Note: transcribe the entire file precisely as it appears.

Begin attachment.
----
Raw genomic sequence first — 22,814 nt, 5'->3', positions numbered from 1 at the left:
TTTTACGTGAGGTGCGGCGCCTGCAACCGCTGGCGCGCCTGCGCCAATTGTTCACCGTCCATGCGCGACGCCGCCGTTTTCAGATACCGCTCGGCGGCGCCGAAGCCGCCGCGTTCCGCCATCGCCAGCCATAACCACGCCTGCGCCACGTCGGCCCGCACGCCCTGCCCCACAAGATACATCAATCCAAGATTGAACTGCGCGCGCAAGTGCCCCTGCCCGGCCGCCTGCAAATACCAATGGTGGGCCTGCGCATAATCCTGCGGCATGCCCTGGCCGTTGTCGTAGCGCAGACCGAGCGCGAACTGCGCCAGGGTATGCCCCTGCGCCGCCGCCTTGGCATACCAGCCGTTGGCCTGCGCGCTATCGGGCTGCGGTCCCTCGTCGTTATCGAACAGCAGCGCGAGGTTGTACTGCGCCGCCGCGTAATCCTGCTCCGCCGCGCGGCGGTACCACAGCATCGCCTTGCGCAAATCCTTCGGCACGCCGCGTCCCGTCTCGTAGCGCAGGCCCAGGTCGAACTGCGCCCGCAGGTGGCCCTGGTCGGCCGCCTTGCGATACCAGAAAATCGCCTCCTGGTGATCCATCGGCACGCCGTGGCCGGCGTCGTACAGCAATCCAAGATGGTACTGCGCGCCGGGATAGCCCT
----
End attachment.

Raw genomic sequence first — 22,814 nt, 5'->3', positions numbered from 1 at the left:
TTTTACGTGAGGTGCGGCGCCTGCAACCGCTGGCGCGCCTGCGCCAATTGTTCACCGTCCATGCGCGACGCCGCCGTTTTCAGATACCGCTCGGCGGCGCCGAAGCCGCCGCGTTCCGCCATCGCCAGCCATAACCACGCCTGCGCCACGTCGGCCCGCACGCCCTGCCCCACAAGATACATCAATCCAAGATTGAACTGCGCGCGCAAGTGCCCCTGCCCGGCCGCCTGCAAATACCAATGGTGGGCCTGCGCATAATCCTGCGGCATGCCCTGGCCGTTGTCGTAGCGCAGACCGAGCGCGAACTGCGCCAGGGTATGCCCCTGCGCCGCCGCCTTGGCATACCAGCCGTTGGCCTGCGCGCTATCGGGCTGCGGTCCCTCGTCGTTATCGAACAGCAGCGCGAGGTTGTACTGCGCCGCCGCGTAATCCTGCTCCGCCGCGCGGCGGTACCACAGCATCGCCTTGCGCAAATCCTTCGGCACGCCGCGTCCCGTCTCGTAGCGCAGGCCCAGGTCGAACTGCGCCCGCAGGTGGCCCTGGTCGGCCGCCTTGCGATACCAGAAAATCGCCTCCTGGTGATCCATCGGCACGCCGTGGCCGGCGTCGTACAGCAATCCAAGATGGTACTGCGCGCCGGGATAGCCCT